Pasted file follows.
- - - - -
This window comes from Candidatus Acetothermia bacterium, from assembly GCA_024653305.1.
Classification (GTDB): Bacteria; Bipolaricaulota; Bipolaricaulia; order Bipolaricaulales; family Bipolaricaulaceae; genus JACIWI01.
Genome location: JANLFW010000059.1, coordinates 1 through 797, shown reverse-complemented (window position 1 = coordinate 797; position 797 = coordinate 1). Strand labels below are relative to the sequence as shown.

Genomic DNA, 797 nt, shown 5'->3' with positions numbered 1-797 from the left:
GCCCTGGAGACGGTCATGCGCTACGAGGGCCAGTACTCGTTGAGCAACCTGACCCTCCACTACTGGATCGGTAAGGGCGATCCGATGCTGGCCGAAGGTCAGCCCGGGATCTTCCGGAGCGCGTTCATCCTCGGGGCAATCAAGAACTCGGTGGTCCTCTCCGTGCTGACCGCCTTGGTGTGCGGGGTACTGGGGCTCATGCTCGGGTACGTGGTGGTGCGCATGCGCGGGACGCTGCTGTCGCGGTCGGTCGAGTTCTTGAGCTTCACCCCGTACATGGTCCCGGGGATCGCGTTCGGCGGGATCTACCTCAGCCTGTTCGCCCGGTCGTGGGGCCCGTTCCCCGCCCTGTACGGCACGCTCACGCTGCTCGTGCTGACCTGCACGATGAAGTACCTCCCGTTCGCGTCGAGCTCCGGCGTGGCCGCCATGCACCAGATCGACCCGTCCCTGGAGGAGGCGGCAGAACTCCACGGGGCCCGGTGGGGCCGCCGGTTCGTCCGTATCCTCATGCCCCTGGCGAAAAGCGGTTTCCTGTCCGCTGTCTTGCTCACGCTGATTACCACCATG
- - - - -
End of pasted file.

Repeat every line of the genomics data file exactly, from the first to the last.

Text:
This window comes from Candidatus Acetothermia bacterium, from assembly GCA_024653305.1.
Classification (GTDB): Bacteria; Bipolaricaulota; Bipolaricaulia; order Bipolaricaulales; family Bipolaricaulaceae; genus JACIWI01.
Genome location: JANLFW010000059.1, coordinates 1 through 797, shown reverse-complemented (window position 1 = coordinate 797; position 797 = coordinate 1). Strand labels below are relative to the sequence as shown.

Genomic DNA, 797 nt, shown 5'->3' with positions numbered 1-797 from the left:
GCCCTGGAGACGGTCATGCGCTACGAGGGCCAGTACTCGTTGAGCAACCTGACCCTCCACTACTGGATCGGTAAGGGCGATCCGATGCTGGCCGAAGGTCAGCCCGGGATCTTCCGGAGCGCGTTCATCCTCGGGGCAATCAAGAACTCGGTGGTCCTCTCCGTGCTGACCGCCTTGGTGTGCGGGGTACTGGGGCTCATGCTCGGGTACGTGGTGGTGCGCATGCGCGGGACGCTGCTGTCGCGGTCGGTCGAGTTCTTGAGCTTCACCCCGTACATGGTCCCGGGGATCGCGTTCGGCGGGATCTACCTCAGCCTGTTCGCCCGGTCGTGGGGCCCGTTCCCCGCCCTGTACGGCACGCTCACGCTGCTCGTGCTGACCTGCACGATGAAGTACCTCCCGTTCGCGTCGAGCTCCGGCGTGGCCGCCATGCACCAGATCGACCCGTCCCTGGAGGAGGCGGCAGAACTCCACGGGGCCCGGTGGGGCCGCCGGTTCGTCCGTATCCTCATGCCCCTGGCGAAAAGCGGTTTCCTGTCCGCTGTCTTGCTCACGCTGATTACCACCATG